The KB API provides basic functionality for manipulating CycL-based Java objects.
The API extracts the main Predicate Logic constructs in the Cyc KB as Java classes.
A set of factory classes allow finding and creating terms and assertions. These
can be used to build sentences, to create new assertions or to build queries.
The KB API has two main object hierarchies:
The term hierarchy and its sub-classes are used to create various Predicate Logic
constructs. The main classes under KbTerm are KbCollection,
KbIndividual, Relation and Context.
The assertion hierarchy is used to create Facts (Ground Atomic Formulas)
and Rules. To help create and manipulate assertion sentences, the API provides the
A corresponding set of factory classes allow KB API objects to be constructed via calls to
static findOrCreate() and get() methods, which create and cache java-side
objects that correspond to objects in the KB. For example:
Because of caching, it is possible for a KbObject to point to an object that no longer exists in the
Cyc KB. The validity (or staleness) of a KB Object can be checked by the
The Session API provides thread local variables to set bookkeeping (which time-stamps and tracks
authorship for assertions and term creations) and transcription (which records every KB operation),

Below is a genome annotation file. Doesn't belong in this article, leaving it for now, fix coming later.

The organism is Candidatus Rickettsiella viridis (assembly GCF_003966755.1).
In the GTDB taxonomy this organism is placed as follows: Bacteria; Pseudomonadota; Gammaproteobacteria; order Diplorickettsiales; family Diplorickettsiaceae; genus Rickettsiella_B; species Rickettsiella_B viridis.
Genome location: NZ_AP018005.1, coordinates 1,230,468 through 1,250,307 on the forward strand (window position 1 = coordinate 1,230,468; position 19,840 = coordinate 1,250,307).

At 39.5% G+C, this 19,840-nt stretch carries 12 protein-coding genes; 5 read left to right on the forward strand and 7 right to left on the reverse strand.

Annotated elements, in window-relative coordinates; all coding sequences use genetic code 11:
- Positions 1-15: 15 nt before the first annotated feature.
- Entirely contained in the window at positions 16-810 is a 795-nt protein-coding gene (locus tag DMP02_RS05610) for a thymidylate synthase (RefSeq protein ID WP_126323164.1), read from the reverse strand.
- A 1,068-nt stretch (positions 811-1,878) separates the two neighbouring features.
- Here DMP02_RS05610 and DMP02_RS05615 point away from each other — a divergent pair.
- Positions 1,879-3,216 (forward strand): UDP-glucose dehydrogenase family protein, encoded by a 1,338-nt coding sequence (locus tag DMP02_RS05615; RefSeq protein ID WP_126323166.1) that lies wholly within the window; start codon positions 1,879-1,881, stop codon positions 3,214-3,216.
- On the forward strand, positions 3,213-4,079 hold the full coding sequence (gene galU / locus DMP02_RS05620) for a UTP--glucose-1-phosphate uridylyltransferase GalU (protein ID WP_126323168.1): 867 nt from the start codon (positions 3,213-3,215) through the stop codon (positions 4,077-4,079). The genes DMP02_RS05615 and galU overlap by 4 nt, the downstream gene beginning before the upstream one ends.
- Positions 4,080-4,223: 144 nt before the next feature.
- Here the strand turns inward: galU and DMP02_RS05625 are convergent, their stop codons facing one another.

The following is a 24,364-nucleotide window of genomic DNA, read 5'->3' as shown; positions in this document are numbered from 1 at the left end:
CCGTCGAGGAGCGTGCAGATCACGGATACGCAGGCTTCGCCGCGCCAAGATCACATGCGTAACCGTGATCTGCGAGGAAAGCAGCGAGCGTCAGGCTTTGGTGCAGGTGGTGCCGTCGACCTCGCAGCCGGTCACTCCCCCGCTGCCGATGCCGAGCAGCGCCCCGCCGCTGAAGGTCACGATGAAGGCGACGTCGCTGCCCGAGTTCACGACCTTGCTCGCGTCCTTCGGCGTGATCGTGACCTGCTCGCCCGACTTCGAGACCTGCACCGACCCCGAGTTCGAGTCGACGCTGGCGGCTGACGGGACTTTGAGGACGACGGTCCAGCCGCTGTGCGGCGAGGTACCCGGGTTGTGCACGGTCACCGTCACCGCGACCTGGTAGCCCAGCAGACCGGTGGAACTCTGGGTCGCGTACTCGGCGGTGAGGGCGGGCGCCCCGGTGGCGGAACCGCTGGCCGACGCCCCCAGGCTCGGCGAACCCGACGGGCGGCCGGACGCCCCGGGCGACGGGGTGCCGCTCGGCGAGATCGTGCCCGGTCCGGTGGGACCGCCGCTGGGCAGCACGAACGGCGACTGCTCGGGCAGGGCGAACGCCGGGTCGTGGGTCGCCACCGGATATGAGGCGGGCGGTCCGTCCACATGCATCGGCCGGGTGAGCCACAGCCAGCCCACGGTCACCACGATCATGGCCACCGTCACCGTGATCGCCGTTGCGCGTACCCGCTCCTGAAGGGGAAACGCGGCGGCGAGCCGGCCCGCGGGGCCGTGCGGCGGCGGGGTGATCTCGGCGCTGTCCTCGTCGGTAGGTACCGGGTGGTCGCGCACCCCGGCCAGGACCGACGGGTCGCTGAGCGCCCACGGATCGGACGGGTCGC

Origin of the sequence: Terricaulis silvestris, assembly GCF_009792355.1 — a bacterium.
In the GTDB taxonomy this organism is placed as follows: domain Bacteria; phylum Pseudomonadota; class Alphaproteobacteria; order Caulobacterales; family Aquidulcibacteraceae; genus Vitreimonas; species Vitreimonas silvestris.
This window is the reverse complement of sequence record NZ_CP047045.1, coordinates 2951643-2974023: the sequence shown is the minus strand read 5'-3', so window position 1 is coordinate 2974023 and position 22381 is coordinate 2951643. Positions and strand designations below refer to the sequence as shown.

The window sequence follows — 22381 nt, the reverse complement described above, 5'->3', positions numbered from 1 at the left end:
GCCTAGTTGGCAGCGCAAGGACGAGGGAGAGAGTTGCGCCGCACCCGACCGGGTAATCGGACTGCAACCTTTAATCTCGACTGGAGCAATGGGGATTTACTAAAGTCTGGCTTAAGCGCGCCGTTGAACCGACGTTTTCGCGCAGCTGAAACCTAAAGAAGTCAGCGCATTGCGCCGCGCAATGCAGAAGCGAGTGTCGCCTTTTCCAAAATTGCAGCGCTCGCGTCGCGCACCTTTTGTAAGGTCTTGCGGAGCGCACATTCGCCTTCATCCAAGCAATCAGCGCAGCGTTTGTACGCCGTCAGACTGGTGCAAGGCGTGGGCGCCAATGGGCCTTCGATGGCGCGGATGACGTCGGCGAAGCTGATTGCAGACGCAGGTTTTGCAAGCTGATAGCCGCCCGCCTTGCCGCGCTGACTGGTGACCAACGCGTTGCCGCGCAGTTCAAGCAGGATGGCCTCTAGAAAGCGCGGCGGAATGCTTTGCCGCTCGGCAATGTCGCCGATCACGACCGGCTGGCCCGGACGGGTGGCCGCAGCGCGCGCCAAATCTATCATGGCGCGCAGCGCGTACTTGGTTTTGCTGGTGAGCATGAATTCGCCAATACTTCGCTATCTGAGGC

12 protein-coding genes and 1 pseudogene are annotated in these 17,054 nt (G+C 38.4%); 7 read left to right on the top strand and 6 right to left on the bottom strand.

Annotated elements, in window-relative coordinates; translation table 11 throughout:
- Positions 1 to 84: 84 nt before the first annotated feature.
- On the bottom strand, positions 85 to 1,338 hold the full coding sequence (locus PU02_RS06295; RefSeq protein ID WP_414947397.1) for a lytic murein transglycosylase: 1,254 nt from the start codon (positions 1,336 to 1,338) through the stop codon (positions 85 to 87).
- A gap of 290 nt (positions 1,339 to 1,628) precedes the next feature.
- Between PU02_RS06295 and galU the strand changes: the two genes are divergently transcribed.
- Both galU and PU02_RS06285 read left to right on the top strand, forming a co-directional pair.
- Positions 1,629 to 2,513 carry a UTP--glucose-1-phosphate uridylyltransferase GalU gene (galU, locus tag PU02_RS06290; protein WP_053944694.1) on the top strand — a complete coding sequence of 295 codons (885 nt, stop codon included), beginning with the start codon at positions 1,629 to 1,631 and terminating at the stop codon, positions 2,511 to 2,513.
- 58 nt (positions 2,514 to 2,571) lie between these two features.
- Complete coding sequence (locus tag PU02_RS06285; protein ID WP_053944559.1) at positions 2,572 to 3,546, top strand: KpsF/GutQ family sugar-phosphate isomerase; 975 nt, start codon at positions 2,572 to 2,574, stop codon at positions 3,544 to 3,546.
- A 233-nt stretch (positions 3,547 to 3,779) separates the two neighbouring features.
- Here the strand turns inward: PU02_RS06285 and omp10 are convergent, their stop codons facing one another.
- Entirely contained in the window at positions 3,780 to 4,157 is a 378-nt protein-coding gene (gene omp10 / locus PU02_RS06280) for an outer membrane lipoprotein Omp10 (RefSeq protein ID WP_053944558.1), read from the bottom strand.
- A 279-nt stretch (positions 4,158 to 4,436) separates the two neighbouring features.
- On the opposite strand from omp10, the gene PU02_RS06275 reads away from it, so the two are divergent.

as well as default context for queries and assertions. These can be found via
com.cyc.session.CycSession#getOptions(). Note that
SessionOptions.setCyclistName("<the cyclist>") should be set for bookkeeping
information to be asserted.
The exception hierarchy of the KB API provides useful information about the cause of failure
of an operation. All instances of CycConnectionException (which indicate Cyc Server
unavailability) are chained under KbRuntimeException. Most instances of
CycApiException and CycApiServerSideException are chained under
KbServerSideExceptions. Because the KB API uses cached objects, it throws a
StaleKbObjectException when an object refers to a deleted KB concept.
Below are snippets of code that show how to perform some of the most basic operations using the KB
API. More detailed examples can be found on the Sample Code page.
Configure (per session/thread)
Here we are defining options programmatically, but future versions of the Session API will allow
them to be defined via configuration properties.